“I just don’t want a C-section, Doc.” – The Fear of the Caesarean section
I hear it often in my clinic with the women who are gearing up to have a baby. They just don’t want to have a c-section.
For some women, it is a feeling that they have failed to have a natural childbirth. For others it is the distrust of modern physicians, and the feelings that doctors perform unnecessary procedures because they are easier. And for some, it is genuinely just the fear of having surgery.
I can absolutely relate to all of these concerns. It’s an extremely overwhelming thing, the preparation to have a child. Most of us cope with the fear of the unknown by controlling as many elements as we can, and as any of you mothers out there can attest to, childbirth, and child rearing in fact, rarely goes as planned.
As a physician, we rely on two faculties to make clinical decisions: our training and knowledge, and then our instinct. Labor and delivery is one of the few arenas of the hospital where these two aspects are tied so closely together. We have to make difficult calls about both a mother and baby’s health within minutes. Even now after practicing for 9 years, there are moments where I second guess my decision, and regardless of the colleague I speak to, I am told time and time again, “You have to trust your gut.”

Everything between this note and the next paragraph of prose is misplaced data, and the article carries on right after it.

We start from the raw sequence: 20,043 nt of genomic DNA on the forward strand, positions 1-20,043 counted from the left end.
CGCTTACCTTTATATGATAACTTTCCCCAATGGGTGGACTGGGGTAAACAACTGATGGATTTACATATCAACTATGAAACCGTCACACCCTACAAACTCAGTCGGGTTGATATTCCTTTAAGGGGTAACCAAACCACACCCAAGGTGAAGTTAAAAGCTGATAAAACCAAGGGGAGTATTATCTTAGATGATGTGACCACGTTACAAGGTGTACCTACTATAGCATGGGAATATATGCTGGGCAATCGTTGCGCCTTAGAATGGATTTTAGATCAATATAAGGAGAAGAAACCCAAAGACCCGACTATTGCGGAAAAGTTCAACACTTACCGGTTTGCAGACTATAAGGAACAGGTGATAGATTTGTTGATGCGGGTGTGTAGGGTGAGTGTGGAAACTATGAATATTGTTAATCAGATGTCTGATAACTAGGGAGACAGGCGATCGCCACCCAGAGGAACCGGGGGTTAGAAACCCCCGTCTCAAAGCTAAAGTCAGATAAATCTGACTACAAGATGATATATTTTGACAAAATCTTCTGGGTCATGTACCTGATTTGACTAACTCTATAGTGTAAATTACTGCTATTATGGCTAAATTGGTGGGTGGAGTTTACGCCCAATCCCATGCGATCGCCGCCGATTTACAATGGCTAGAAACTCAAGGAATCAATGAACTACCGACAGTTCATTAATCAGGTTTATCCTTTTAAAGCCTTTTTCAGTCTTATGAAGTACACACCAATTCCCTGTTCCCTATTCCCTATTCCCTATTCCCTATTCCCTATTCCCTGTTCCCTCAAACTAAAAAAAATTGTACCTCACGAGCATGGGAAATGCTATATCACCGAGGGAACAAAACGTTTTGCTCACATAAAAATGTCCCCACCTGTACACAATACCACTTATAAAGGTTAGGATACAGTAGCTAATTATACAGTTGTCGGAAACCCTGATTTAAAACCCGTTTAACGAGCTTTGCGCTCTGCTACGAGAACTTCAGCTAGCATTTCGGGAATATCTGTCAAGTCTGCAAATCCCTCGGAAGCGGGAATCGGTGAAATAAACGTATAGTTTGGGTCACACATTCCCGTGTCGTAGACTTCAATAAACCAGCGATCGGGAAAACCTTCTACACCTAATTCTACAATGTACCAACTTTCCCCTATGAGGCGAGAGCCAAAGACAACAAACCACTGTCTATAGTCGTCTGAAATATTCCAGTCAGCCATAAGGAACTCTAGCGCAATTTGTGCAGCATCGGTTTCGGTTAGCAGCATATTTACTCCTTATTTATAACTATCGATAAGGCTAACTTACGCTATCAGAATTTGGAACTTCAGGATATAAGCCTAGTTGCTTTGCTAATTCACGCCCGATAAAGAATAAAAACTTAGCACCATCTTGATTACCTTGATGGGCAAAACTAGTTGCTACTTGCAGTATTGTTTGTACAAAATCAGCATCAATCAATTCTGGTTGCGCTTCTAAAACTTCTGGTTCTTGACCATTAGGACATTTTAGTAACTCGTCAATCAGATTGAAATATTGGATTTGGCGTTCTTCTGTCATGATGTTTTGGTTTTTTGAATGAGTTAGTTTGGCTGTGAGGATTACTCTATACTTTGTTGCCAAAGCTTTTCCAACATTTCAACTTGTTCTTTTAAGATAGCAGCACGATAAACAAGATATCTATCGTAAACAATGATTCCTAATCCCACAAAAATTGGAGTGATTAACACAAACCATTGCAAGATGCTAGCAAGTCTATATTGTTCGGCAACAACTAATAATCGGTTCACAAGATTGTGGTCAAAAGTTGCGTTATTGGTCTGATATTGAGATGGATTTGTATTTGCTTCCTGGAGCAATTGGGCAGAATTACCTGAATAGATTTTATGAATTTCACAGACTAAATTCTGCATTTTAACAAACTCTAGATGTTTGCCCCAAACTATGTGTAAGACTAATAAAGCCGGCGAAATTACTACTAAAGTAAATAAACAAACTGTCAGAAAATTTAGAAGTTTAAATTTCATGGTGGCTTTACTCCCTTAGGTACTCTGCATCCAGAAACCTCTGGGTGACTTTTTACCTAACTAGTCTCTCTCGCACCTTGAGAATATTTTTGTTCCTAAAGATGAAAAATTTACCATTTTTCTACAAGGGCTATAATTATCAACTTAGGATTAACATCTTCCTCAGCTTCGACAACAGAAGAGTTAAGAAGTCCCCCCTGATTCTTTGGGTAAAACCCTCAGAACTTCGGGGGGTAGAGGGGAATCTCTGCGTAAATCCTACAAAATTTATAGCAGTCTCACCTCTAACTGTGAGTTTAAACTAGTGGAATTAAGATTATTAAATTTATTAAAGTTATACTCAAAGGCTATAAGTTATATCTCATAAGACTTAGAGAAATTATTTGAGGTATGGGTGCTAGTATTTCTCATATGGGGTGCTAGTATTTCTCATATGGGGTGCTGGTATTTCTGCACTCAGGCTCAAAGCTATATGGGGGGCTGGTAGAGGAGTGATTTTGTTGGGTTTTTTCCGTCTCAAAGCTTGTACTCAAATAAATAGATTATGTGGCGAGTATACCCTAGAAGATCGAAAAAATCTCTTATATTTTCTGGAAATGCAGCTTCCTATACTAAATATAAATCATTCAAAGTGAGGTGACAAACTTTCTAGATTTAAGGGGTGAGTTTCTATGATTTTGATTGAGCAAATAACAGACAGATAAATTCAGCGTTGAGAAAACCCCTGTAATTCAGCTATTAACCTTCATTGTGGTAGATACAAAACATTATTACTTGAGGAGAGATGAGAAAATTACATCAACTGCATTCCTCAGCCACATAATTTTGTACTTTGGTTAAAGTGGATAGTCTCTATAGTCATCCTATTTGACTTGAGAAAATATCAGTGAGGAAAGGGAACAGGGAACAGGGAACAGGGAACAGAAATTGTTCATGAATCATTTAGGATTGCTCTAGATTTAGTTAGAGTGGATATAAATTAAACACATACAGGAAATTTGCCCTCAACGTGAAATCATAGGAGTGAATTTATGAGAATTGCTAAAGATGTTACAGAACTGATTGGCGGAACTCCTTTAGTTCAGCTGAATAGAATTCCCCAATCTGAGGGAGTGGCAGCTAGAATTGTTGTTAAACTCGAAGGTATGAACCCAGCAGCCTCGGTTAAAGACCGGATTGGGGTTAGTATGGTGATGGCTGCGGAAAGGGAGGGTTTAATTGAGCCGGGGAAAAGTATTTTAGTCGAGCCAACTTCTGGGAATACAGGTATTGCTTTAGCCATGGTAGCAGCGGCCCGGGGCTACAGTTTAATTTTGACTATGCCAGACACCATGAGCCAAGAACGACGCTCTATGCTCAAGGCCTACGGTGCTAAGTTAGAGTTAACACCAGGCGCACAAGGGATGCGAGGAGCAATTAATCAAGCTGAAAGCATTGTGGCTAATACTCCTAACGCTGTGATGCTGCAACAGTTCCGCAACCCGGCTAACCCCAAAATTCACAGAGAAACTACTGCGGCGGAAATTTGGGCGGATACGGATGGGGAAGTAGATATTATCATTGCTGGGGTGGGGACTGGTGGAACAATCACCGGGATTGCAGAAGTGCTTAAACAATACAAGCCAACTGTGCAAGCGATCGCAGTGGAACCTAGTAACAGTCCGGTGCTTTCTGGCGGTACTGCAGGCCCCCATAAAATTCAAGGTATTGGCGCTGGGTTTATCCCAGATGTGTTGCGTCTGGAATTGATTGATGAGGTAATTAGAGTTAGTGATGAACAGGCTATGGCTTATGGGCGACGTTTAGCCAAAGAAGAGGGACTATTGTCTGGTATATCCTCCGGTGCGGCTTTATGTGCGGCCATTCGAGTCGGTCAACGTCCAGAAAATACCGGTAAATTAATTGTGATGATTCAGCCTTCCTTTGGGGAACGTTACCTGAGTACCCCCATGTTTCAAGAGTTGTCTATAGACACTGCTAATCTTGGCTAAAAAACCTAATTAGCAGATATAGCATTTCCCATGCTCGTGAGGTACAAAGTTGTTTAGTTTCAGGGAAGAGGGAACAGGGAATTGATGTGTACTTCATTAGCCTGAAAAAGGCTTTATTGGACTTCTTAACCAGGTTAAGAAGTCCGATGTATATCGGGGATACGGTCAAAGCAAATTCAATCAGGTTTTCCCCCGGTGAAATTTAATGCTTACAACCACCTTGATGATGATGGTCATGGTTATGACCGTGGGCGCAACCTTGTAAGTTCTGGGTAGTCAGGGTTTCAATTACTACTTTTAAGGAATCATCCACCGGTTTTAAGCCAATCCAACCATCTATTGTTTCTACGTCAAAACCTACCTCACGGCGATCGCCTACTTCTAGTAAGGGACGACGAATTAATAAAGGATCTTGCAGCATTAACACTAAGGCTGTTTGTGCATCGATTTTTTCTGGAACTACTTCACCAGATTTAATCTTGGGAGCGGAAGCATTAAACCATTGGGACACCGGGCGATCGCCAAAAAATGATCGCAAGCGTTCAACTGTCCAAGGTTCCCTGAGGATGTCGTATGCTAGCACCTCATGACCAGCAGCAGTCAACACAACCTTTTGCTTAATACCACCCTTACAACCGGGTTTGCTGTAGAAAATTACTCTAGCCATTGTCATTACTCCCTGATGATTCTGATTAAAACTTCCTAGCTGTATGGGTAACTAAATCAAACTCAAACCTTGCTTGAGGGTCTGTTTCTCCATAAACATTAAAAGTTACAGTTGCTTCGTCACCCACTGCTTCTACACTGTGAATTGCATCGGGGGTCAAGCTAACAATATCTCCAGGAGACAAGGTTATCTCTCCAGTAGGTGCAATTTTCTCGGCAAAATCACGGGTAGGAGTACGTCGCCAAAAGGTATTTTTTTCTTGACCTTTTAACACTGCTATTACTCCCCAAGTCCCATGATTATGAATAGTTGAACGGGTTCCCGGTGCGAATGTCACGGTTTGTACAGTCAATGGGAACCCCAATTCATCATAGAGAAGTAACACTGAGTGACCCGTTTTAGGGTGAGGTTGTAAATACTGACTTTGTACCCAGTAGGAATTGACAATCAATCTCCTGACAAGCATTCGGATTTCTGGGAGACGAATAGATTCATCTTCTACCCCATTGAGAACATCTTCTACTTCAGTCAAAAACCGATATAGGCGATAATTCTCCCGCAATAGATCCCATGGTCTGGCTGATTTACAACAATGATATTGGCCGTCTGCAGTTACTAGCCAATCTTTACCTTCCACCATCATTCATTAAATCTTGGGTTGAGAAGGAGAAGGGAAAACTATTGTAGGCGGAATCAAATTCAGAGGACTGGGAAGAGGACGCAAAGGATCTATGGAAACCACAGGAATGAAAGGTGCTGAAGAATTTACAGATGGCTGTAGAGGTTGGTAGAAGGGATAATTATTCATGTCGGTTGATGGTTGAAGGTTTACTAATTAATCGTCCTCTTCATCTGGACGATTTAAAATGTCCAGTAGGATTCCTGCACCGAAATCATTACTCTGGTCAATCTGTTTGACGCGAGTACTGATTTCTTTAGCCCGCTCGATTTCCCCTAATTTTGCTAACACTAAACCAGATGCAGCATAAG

Labor Pain Control Options
I always like to discuss pain control options with expectant mothers. Labor is hard. It’s long and taxing on a woman, both physically and mentally. I always say, it’s important to enjoy the experience, and if you are dropping the F bomb, or yelling at the nurses, or kicking the doctor (It has happened. Luckily they missed, but it was close), you will not be enjoying the experience.
Furthermore, a lot of women have natural tearing during childbirth. To repair this, the doctor has to piece together a swollen puzzle. It is already not fun for the new mother to be laying there when everyone else is hovered around this cute new person while she is unable to take her legs out of the stirrups. It is immensely worse when your pain is out of control, if the local anesthetic is not cutting it.
Sidebar: the vagina is an extremely forgiving area and you will look beautiful again, just don’t use a hand mirror for 6-8 weeks.
An epidural can make the put-back-together process way easier for the patient AND the doctor. Here’s my disclaimer on epidurals: They are a process. The patient has to be admitted, in some cases have baseline labs drawn and resulted, get a bolus of fluids through their IV, and then they have to be assessed by the anesthesiologist to make sure they can sit still long enough to have the epidural placed. I have had patients who walk into labor and delivery in pain, who expect to have the thing in their back within 5 minutes of getting there. This is a medical procedure too. It takes some time and there are steps preceding it.
So what happens if you don’t get an epidural?